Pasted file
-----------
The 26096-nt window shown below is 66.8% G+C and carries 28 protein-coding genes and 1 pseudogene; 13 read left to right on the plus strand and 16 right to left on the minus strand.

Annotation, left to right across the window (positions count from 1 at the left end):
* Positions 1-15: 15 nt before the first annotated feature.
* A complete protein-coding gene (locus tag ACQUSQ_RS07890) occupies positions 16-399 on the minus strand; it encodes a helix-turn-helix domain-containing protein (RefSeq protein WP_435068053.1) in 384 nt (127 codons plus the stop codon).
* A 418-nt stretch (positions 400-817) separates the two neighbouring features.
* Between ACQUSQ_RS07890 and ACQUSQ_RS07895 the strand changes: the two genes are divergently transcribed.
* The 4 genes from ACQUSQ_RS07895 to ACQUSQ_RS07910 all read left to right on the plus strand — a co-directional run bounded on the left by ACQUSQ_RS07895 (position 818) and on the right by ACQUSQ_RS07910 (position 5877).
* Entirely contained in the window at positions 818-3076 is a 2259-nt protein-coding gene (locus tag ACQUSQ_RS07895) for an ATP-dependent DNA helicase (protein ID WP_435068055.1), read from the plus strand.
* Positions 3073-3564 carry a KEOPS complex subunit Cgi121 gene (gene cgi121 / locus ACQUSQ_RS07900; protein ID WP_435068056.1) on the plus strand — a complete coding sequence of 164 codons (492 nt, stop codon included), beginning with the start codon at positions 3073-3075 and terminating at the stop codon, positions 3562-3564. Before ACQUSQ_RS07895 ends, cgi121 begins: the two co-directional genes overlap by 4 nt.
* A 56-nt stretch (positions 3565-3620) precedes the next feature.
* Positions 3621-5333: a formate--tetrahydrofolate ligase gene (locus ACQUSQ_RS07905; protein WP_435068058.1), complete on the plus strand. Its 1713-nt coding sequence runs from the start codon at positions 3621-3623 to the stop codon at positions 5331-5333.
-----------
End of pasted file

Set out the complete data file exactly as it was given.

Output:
The 26096-nt window shown below is 66.8% G+C and carries 28 protein-coding genes and 1 pseudogene; 13 read left to right on the plus strand and 16 right to left on the minus strand.

Annotation, left to right across the window (positions count from 1 at the left end):
* Positions 1-15: 15 nt before the first annotated feature.
* A complete protein-coding gene (locus tag ACQUSQ_RS07890) occupies positions 16-399 on the minus strand; it encodes a helix-turn-helix domain-containing protein (RefSeq protein WP_435068053.1) in 384 nt (127 codons plus the stop codon).
* A 418-nt stretch (positions 400-817) separates the two neighbouring features.
* Between ACQUSQ_RS07890 and ACQUSQ_RS07895 the strand changes: the two genes are divergently transcribed.
* The 4 genes from ACQUSQ_RS07895 to ACQUSQ_RS07910 all read left to right on the plus strand — a co-directional run bounded on the left by ACQUSQ_RS07895 (position 818) and on the right by ACQUSQ_RS07910 (position 5877).
* Entirely contained in the window at positions 818-3076 is a 2259-nt protein-coding gene (locus tag ACQUSQ_RS07895) for an ATP-dependent DNA helicase (protein ID WP_435068055.1), read from the plus strand.
* Positions 3073-3564 carry a KEOPS complex subunit Cgi121 gene (gene cgi121 / locus ACQUSQ_RS07900; protein ID WP_435068056.1) on the plus strand — a complete coding sequence of 164 codons (492 nt, stop codon included), beginning with the start codon at positions 3073-3075 and terminating at the stop codon, positions 3562-3564. Before ACQUSQ_RS07895 ends, cgi121 begins: the two co-directional genes overlap by 4 nt.
* A 56-nt stretch (positions 3565-3620) precedes the next feature.
* Positions 3621-5333: a formate--tetrahydrofolate ligase gene (locus ACQUSQ_RS07905; protein WP_435068058.1), complete on the plus strand. Its 1713-nt coding sequence runs from the start codon at positions 3621-3623 to the stop codon at positions 5331-5333.